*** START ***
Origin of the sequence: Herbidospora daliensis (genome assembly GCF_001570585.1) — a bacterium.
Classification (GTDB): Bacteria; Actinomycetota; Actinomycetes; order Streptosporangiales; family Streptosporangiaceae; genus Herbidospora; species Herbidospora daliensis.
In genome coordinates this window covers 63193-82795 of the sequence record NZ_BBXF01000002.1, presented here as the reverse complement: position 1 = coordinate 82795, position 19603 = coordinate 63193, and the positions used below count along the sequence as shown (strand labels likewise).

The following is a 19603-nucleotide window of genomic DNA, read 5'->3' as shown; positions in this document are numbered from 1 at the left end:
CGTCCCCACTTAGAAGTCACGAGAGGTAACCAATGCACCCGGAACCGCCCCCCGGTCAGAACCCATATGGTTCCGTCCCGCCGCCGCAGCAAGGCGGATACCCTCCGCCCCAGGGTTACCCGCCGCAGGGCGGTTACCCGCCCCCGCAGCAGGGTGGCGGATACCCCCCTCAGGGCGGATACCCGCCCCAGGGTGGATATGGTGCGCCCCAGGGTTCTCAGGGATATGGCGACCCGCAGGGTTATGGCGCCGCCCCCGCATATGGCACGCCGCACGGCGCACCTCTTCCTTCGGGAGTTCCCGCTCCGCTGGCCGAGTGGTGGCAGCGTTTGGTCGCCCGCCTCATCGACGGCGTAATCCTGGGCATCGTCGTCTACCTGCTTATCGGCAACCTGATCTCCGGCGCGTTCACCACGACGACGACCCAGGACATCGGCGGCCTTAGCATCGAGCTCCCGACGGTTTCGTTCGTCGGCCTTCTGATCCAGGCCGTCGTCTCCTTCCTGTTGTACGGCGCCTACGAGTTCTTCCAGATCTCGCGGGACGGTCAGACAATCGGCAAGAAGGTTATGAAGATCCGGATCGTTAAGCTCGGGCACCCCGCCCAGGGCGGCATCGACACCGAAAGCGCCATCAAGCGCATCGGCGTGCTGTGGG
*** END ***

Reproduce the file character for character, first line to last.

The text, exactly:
Origin of the sequence: Herbidospora daliensis (genome assembly GCF_001570585.1) — a bacterium.
Classification (GTDB): Bacteria; Actinomycetota; Actinomycetes; order Streptosporangiales; family Streptosporangiaceae; genus Herbidospora; species Herbidospora daliensis.
In genome coordinates this window covers 63193-82795 of the sequence record NZ_BBXF01000002.1, presented here as the reverse complement: position 1 = coordinate 82795, position 19603 = coordinate 63193, and the positions used below count along the sequence as shown (strand labels likewise).

The following is a 19603-nucleotide window of genomic DNA, read 5'->3' as shown; positions in this document are numbered from 1 at the left end:
CGTCCCCACTTAGAAGTCACGAGAGGTAACCAATGCACCCGGAACCGCCCCCCGGTCAGAACCCATATGGTTCCGTCCCGCCGCCGCAGCAAGGCGGATACCCTCCGCCCCAGGGTTACCCGCCGCAGGGCGGTTACCCGCCCCCGCAGCAGGGTGGCGGATACCCCCCTCAGGGCGGATACCCGCCCCAGGGTGGATATGGTGCGCCCCAGGGTTCTCAGGGATATGGCGACCCGCAGGGTTATGGCGCCGCCCCCGCATATGGCACGCCGCACGGCGCACCTCTTCCTTCGGGAGTTCCCGCTCCGCTGGCCGAGTGGTGGCAGCGTTTGGTCGCCCGCCTCATCGACGGCGTAATCCTGGGCATCGTCGTCTACCTGCTTATCGGCAACCTGATCTCCGGCGCGTTCACCACGACGACGACCCAGGACATCGGCGGCCTTAGCATCGAGCTCCCGACGGTTTCGTTCGTCGGCCTTCTGATCCAGGCCGTCGTCTCCTTCCTGTTGTACGGCGCCTACGAGTTCTTCCAGATCTCGCGGGACGGTCAGACAATCGGCAAGAAGGTTATGAAGATCCGGATCGTTAAGCTCGGGCACCCCGCCCAGGGCGGCATCGACACCGAAAGCGCCATCAAGCGCATCGGCGTGCTGTGGG